Denby tags the Fox News screamer Bill O'Reilly as a boorish knuckle-dragger, but his liberal counterpart Keith Olbermann is something else entirely: "One can't help but noticing…that Olbermann's tirades are voluminously factual, astoundingly syntactical…and always logically organized." The leftist writer Gore Vidal is a "master of high snark," while his conservative counterpart Tom Wolfe is an overrated racist. If you agree with the snark, it probably isn't snark.
Denby identifies Wolfe's "Radical Chic" as a progenitor of today's snarky style, but it fails, he says, because the writer's teasing of haute-liberal infatuation with the Black Panthers "now seems more fatuous than the assembled partygoers." How so? Because according to Denby, "In the end, [Wolfe's trademark] white suit may have been less an ironic joke than the heraldic uniform of a man born in Richmond, Virginia, who entertained fancies of a distinguished Old South in which blacks kept their mouths shut, a conservative who had never accustomed himself to the new money in the Northeast." While denouncing bloggers for rumor-mongering and for besmirching reputations with nothing but conjecture, Denby nevertheless finds it appropriate to imply that Wolfe's writing is steeped in white supremacy.
Denby accuses many of his targets of employing racist language in the service of snark, but often draws the wrong conclusions from his provided anecdotes. On the anonymous Internet, socially taboo topics like race become topics of humor, motivated both by racist belief and an attempt at finding the subversive in the forbidden. To the captains of snark, like those who produce Vice and The Onion—whose readers, incidentally, skew heavily into the Obama-voter demographic—racially-tinged jokes concurrently poke fun at the idiocies of the racism and the restrictions of the P.C. culture in which they were raised.
On top of the boorish jokes, Denby argues, it is also problematic that those reckless bloggers and snarky columnists don't act like real journalists, don't make phone calls to verify details about those they attack, and "ignore the routine responsibilities of journalism." (Incidentally, in the paperback edition, Denby might note that Wonkette is not "written by young women" and is not owned by Gawker Media.) To Denby there is no separation between humorous commentary and journalism.
In a short, bitter denunciation of New York Times columnist Maureen Dowd—whose politics are generally agreeable to him—Denby bemoans her lack of seriousness. Her articles ripped the Bush administration, but they were too jokey and didn't "come close to an adequate critique of power." Her attacks on Hillary Clinton "seemed eager to punish Hillary for her ambitions, as if deep down she were alarmed by the idea of a woman making so great a claim for herself." At this point, Denby seems priggish and humorless, and the reader comes close to simply telling him to lighten up, rather than explaining that Dowd is a satirist, not a sexist political scientist.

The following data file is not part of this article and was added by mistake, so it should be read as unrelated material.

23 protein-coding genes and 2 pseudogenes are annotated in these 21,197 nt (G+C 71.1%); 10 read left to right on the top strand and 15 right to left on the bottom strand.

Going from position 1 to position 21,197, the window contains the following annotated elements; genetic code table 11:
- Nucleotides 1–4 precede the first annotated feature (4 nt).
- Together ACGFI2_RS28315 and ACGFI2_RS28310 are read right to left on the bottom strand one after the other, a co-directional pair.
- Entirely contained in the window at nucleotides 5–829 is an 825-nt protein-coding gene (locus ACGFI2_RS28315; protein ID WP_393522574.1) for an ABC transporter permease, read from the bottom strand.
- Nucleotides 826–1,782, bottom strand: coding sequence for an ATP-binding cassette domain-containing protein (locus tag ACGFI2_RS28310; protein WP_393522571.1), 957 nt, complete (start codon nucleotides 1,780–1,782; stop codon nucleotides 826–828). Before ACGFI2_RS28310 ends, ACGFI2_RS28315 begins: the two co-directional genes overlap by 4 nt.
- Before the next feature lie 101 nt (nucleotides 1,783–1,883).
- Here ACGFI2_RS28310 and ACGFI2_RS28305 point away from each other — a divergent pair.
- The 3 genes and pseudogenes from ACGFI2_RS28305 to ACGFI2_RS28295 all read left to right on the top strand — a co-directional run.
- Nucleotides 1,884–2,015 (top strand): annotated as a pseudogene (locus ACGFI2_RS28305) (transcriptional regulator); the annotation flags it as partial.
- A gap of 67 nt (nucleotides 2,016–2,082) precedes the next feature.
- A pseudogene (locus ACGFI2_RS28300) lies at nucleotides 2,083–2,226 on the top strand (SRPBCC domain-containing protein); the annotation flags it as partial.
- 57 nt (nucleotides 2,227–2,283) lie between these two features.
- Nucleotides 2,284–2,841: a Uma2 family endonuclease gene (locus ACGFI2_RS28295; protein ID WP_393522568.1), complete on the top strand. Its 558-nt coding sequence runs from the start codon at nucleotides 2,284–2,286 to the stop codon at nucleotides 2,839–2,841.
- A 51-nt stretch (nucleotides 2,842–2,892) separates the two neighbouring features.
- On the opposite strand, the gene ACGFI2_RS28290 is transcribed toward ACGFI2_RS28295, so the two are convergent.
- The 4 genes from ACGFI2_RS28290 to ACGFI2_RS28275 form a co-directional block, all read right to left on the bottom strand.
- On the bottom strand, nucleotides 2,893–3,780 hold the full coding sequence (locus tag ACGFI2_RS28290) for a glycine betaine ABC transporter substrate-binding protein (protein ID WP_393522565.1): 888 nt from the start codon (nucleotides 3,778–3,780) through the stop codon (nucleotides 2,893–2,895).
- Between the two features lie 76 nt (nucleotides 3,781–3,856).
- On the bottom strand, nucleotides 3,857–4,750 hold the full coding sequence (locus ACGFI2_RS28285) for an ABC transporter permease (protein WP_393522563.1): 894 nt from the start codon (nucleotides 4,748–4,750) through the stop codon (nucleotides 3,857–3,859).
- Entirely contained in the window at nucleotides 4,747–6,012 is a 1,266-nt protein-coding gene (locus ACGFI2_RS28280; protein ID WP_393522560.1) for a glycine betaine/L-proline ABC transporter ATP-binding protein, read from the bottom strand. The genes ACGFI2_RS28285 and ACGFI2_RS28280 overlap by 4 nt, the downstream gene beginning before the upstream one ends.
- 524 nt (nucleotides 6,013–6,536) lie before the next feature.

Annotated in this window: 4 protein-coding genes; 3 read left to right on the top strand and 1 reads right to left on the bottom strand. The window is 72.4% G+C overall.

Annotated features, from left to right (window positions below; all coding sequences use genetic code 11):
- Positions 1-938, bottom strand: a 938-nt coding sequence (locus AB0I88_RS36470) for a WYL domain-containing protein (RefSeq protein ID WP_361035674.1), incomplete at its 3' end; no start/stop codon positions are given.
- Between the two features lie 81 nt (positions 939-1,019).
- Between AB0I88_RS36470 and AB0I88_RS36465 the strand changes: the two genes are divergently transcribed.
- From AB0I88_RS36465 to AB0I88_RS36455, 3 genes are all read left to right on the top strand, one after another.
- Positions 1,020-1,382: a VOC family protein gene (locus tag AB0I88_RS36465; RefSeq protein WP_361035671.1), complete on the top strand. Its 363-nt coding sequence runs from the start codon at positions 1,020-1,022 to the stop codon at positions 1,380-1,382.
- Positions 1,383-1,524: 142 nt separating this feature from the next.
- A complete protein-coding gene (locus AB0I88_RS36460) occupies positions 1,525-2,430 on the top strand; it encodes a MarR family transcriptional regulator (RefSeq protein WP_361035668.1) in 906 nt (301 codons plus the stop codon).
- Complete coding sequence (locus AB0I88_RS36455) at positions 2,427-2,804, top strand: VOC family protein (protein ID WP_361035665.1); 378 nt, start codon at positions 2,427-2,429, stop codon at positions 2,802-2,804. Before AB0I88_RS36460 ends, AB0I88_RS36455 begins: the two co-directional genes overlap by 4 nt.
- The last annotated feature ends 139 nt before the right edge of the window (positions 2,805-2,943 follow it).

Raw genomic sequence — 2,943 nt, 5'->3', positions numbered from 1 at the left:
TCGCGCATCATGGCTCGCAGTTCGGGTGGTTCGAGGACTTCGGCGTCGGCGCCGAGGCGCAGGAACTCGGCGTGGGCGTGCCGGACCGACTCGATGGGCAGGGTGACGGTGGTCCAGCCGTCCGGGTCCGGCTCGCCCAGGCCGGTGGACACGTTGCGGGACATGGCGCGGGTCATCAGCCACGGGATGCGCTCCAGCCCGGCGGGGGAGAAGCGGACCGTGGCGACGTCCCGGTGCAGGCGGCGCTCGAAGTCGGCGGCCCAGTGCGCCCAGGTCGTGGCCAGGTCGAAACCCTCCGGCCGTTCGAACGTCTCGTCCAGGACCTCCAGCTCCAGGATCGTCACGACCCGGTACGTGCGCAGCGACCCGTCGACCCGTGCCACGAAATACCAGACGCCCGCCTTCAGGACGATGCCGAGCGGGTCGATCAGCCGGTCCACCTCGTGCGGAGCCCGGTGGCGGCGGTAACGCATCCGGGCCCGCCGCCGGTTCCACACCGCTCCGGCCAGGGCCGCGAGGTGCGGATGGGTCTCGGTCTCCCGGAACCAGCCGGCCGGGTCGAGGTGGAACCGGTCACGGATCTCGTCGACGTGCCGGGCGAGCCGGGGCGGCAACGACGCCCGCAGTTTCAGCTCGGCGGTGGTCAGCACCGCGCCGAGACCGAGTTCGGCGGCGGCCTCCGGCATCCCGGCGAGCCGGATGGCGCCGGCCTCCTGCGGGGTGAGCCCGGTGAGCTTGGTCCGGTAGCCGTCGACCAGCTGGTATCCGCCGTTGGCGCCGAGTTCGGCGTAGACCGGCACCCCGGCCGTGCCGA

And while Denby exclaims that he "would love to take the good-guy, libertarian position" and allow the market of low-brow ideas to weed-out the cruel and profane, this opposite seems to be happening. So is it British-style libel legislation that is needed? Denby says he can't be a libertarian on the issue, yet, elsewhere in the book, he admits that prosecuting bloggers and commenters under a hate speech–type law would offend his values as a defender of free speech. Indeed, he knows what he doesn't like, he can identify the problem, but other than publishing a book, offers no suggestions as to how an army of Denbys might rollback the culture of snark.
The best he can offer is the hope that Obama's election will tone down the shrill and excitable corners of the Internet: "Whatever else the rise of Barack Obama means, it certainly suggests that…the college-educated…have become eager to reject shallow cynicism and to embrace hope in the public sphere—and…to take power and change the tone of public discourse."
But snark predated George Bush and it will surely exist after George Bush. As the author Colson Whitehead recently put it, "Something bad happens, like 9/11, it's the death of irony. Something good happens, like Obama's win, it's the death of irony." Or the death of snark. But snark, like irony, isn't going anywhere, and will likely continue to fuel many more Michael Kinsley-hosted Singing Fish Satay dinners for years to come.
Michael Moynihan is a senior editor of Reason